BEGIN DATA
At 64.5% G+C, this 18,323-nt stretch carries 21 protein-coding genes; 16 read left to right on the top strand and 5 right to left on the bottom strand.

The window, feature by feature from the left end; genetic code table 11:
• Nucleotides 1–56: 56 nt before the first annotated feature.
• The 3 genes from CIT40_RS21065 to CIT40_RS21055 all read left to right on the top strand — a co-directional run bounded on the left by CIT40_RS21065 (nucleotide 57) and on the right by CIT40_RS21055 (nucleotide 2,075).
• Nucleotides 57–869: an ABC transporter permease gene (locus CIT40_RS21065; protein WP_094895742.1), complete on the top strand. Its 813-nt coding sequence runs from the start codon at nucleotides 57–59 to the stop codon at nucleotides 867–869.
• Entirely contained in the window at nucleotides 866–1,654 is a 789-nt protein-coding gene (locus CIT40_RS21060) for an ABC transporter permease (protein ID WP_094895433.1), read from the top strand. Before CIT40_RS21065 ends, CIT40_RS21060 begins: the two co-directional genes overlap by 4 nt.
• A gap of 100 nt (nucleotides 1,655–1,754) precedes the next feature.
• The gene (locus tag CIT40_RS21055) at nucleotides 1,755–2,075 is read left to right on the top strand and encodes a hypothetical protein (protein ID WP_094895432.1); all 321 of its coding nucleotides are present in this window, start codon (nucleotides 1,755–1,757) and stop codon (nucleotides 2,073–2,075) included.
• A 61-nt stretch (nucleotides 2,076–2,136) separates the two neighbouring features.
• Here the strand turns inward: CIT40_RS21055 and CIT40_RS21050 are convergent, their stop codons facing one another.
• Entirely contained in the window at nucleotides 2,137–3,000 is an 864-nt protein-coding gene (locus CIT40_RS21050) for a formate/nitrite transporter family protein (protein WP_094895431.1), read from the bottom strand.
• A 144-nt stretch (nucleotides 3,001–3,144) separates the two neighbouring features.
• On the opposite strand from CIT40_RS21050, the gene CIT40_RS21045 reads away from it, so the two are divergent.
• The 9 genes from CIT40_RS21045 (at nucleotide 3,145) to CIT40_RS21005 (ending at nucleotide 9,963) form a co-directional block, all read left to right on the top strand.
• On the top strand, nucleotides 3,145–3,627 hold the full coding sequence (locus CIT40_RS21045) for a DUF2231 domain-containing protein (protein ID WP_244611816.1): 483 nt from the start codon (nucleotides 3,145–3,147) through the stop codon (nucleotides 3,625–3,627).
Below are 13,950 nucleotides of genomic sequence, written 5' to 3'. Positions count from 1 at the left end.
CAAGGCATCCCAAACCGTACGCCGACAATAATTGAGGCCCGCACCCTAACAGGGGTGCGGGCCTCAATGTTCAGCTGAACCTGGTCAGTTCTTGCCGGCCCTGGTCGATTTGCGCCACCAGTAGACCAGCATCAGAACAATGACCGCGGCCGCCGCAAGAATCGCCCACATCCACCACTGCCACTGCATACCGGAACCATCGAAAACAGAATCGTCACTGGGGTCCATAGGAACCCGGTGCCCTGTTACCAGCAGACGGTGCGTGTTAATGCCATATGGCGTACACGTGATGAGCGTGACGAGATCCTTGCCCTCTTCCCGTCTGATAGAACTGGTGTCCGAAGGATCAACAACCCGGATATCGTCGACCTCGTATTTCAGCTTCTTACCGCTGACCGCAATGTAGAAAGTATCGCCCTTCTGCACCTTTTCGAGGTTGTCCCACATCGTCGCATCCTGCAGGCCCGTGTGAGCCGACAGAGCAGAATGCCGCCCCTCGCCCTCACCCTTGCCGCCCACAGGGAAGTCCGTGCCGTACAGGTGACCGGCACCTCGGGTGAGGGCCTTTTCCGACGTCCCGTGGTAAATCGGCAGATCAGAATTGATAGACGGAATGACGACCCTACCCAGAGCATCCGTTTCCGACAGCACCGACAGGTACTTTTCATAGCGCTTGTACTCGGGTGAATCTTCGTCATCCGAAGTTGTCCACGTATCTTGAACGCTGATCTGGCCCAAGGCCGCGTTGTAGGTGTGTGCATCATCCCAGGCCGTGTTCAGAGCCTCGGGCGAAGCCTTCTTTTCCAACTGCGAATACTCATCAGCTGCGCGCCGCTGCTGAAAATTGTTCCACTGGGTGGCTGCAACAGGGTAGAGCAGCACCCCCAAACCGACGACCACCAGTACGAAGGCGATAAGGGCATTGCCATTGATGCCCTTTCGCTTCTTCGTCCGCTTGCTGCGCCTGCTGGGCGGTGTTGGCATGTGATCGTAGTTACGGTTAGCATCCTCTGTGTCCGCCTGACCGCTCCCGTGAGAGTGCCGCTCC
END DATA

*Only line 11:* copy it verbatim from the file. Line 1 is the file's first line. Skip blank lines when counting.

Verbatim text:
• Entirely contained in the window at nucleotides 2,137–3,000 is an 864-nt protein-coding gene (locus CIT40_RS21050) for a formate/nitrite transporter family protein (protein WP_094895431.1), read from the bottom strand.